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carl0ski 09-18-2006 07:43 AM

HDDtemp and normal user
 
Hi i want to be able to access hddtemp /dev/sda
as a standard user however it doesnt work

Apparently the only way for standard user to use hddtemp is when it's installed as a daemon

Anyone know how to do it?


PS if anyones interested this is a SuperKuramba thee to display CPU mainboard and Nvidia temperatures on your desktop.

Code:

##############################################################
#System Sensors V0.1
#Author: Carl0ski (carl0ski@gmail.com)
#License:GPL
##############################################################
karamba x=0 y=0 w=370 h=330 locked=true
text x=105 y=35 value="Vital Statistics:" color=255,255,255 fontsize=23 font="sans"


text x=0 y=70 sensor=program program="cat /proc/cpuinfo |grep 'model name'|cut -f2 -d':'" align=left color=255,255,255 fontsize=16


text x=40 y=130 value="CPU temp" color=255,255,255 align=left fontsize=16
font="sans"

text x=40 y=180 value="Mainboard temp" color=255,255,255 align=left fontsize=16
font="sans"

text x=40 y=230 value="Video Card temp" color=255,255,255 align=left fontsize=16
font="sans"


text x=280 y=130 sensor=program program="let cputemp=`sensors | grep 'CPU Temp' | awk '{print $3}'|cut -f1 -d'°'|cut -f2 -d '+'`; echo $cputemp°C" interval=10000 align=left color=255,255,255 fontsize=16

text x=280 y=180 sensor=program program="let mbtemp=`sensors | grep 'M/B Temp:' | awk '{print $3}'|cut -f1 -d'°'|cut -f2 -d '+'`; echo $mbtemp°C" interval=10000 align=left color=255,255,255 fontsize=16

text x=280 y=230 sensor=program program="let g=`nvclock -i|grep 'temperature:' | awk '{print $3}'|cut -f1 -d'C'`;echo $g°C" interval=10000 align=left color=255,255,255 fontsize=16


image x=37 y=160 path="bar1.png"
bar x=41 y=163 w=100 h=0'3 vertical=false path="bar2.png" max=70. interval=10000
image x=37 y=210 path="bar1.png"
image x=37 y=260 path="bar1.png"


David the H. 09-18-2006 10:31 AM

An much easier way is simply to set up a sudo command.

In case you're unfamiliar with how to do it (and for others reading this):

As root, run the command 'visudo' to edit the /etc/sudoers file. Under the "user privilege" section, enter a line for user david as:

david ALL=NOPASSWD: /usr/sbin/hddtemp

And save the file.

Restart the sudo daemon ('/etc/init.d/sudo restart' on Debian. Suse may be a bit different), and you're set.

Now, user david only has to type "sudo hddtemp /dev/hda" to get hda's temperature. You can make it even easier by setting up an alias to make hddtemp="sudo hddtemp" for that user.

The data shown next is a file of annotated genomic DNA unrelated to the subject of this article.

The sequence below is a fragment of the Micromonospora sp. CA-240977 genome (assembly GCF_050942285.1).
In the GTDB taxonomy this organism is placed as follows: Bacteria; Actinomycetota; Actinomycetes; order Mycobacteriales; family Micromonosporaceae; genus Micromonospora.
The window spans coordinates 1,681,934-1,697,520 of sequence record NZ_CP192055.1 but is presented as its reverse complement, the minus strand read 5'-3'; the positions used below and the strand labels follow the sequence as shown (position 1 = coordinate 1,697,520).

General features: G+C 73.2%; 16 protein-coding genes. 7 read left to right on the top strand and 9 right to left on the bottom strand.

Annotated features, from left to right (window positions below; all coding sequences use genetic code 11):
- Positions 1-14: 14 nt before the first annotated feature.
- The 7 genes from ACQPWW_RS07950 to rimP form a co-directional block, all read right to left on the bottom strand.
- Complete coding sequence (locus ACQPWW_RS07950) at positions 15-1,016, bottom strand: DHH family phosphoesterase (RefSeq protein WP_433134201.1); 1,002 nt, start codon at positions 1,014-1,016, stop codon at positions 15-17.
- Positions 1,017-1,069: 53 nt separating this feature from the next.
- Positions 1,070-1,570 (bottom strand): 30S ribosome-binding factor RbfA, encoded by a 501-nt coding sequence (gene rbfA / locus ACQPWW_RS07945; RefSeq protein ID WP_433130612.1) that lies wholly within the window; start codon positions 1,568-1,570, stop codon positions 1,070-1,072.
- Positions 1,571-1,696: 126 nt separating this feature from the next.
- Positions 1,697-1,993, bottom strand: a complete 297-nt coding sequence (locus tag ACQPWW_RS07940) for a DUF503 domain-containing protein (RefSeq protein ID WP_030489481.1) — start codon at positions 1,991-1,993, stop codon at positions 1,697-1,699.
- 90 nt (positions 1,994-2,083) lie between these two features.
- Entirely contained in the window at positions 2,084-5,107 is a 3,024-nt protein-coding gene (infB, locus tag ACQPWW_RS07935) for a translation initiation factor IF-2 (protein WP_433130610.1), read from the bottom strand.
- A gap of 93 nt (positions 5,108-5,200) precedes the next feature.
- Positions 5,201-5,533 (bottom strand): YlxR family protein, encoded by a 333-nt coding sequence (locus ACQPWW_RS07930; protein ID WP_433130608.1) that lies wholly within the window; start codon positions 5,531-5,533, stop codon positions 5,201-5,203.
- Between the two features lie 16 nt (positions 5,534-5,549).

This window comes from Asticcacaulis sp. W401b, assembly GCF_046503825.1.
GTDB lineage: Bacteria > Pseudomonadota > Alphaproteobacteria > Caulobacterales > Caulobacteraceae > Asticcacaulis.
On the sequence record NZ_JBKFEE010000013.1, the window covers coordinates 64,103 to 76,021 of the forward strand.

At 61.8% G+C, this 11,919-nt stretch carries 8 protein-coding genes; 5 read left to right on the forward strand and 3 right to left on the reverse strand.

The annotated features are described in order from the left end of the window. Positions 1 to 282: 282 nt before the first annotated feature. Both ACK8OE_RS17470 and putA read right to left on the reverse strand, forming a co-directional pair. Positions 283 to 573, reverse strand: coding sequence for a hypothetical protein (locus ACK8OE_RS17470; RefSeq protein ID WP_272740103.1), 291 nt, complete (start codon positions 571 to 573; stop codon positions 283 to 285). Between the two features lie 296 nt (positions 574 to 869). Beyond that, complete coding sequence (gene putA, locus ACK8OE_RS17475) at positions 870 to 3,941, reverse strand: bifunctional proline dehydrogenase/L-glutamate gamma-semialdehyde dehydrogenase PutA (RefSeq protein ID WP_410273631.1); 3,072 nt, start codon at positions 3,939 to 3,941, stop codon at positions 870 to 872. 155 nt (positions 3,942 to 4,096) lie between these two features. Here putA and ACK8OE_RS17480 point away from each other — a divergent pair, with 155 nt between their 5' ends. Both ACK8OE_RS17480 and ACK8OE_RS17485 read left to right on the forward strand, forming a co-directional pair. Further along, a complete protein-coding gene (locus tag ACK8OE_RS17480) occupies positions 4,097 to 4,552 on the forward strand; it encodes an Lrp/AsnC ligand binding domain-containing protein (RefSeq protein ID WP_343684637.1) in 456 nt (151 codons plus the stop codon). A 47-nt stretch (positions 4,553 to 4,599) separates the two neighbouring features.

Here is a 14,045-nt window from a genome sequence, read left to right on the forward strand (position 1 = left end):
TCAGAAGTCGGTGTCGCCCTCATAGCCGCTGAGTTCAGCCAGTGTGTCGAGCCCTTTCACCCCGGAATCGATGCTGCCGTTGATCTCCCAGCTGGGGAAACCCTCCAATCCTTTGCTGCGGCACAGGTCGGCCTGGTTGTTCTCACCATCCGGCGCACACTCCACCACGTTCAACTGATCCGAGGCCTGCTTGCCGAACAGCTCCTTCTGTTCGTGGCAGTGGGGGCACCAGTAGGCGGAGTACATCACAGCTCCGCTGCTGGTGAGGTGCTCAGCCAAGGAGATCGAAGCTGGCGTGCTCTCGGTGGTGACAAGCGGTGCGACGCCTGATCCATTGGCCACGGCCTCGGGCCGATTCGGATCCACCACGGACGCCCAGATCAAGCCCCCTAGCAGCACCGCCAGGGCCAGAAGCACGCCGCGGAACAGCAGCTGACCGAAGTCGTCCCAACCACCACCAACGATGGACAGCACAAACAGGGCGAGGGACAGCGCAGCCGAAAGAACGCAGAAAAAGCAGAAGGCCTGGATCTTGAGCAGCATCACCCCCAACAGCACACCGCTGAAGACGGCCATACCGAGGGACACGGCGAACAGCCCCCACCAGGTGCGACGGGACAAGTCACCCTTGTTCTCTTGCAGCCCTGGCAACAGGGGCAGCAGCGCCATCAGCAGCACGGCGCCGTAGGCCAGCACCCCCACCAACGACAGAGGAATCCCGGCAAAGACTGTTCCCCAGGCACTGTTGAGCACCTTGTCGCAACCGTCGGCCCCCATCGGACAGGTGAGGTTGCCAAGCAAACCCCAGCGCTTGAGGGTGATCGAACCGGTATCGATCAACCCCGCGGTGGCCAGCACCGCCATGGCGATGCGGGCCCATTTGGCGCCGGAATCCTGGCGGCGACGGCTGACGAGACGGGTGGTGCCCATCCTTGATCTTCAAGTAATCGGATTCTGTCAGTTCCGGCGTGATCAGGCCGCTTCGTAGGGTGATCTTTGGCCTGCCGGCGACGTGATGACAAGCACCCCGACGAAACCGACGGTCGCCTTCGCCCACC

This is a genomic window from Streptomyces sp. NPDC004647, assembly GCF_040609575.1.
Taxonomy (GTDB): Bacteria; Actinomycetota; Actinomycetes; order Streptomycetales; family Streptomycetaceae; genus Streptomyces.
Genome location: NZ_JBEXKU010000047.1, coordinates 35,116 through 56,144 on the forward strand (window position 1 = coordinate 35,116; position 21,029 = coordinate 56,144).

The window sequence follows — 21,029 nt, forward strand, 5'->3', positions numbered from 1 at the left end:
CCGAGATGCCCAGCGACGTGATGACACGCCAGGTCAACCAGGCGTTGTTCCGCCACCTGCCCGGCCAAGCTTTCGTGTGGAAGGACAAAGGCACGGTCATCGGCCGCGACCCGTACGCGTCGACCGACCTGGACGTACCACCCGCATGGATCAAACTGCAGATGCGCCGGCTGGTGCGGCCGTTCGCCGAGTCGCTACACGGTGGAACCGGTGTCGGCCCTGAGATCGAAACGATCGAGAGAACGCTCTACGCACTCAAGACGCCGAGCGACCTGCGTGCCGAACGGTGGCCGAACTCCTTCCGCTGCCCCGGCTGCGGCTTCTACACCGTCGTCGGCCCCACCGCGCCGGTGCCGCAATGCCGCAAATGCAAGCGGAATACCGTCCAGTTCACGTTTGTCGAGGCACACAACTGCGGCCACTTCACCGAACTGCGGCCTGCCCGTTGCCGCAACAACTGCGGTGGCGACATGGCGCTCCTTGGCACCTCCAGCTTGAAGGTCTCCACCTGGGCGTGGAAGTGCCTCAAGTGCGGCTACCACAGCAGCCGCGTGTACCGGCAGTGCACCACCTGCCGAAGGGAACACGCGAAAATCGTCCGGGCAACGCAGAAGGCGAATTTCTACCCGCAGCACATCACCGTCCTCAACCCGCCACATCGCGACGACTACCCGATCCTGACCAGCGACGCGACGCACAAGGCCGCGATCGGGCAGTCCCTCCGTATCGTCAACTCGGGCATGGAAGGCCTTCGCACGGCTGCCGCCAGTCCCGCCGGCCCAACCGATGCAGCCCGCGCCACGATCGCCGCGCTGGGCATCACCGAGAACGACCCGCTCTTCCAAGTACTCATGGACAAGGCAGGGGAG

matthewg42 09-18-2006 10:38 AM

You could configure sudo to let the user in question run this program without using the sudo password.

Install sudo if it's not on our system already. Use the visudo program to edit the sudo configuration and add a line something like this:

Code:

# where "matthew" is my username
matthew ALL = NOPASSWD: /usr/sbin/hddtemp

If it's a whole bunch of users you could create a new group and then allow members of that group to execute "sudo hddtemp" without a password, for example:

Code:

# Assuming you created an "hwmon" group, and added
# all the users you want to access hddtemp to it...
%hwmon ALL = NOPASSWD: /usr/sbin/hddtemp

By the way, I'm assuming the hddtemp program is safe. The specified user(s) will be able to launch this process with root prividiliges, so, as with any program you grant permissions like this to, you should be careful to check that it can't be used to get a shell or do other nasty things.

For more information on the format of the config file, see the sudoers(5) manpage.

HappyTux 09-18-2006 02:40 PM

You could set the suid bit on hddtemp that is how Debian does it and it works for normal users so if you wanted chmod +s /usr/sbin/hddtemp it should look like this.

Code:

>$ ls -l /usr/sbin/hddtemp
-rwsr-xr-x 1 root root 29K 2006-09-10 19:14 /usr/sbin/hddtemp


matthewg42 09-18-2006 03:16 PM

Quote:

Originally Posted by HappyTux
You could set the suid bit on hddtemp

I'm not sure if there is any sort of consensus about it, but I thought suid was considered a little risky and to be avoided when possible... It is simpler than the sudo solution (I for one found the sudoers file format confusing at first), but you lose some of the flexibility.

I guess it's a matter of using whatever is suitable for your environment.
:twocents:


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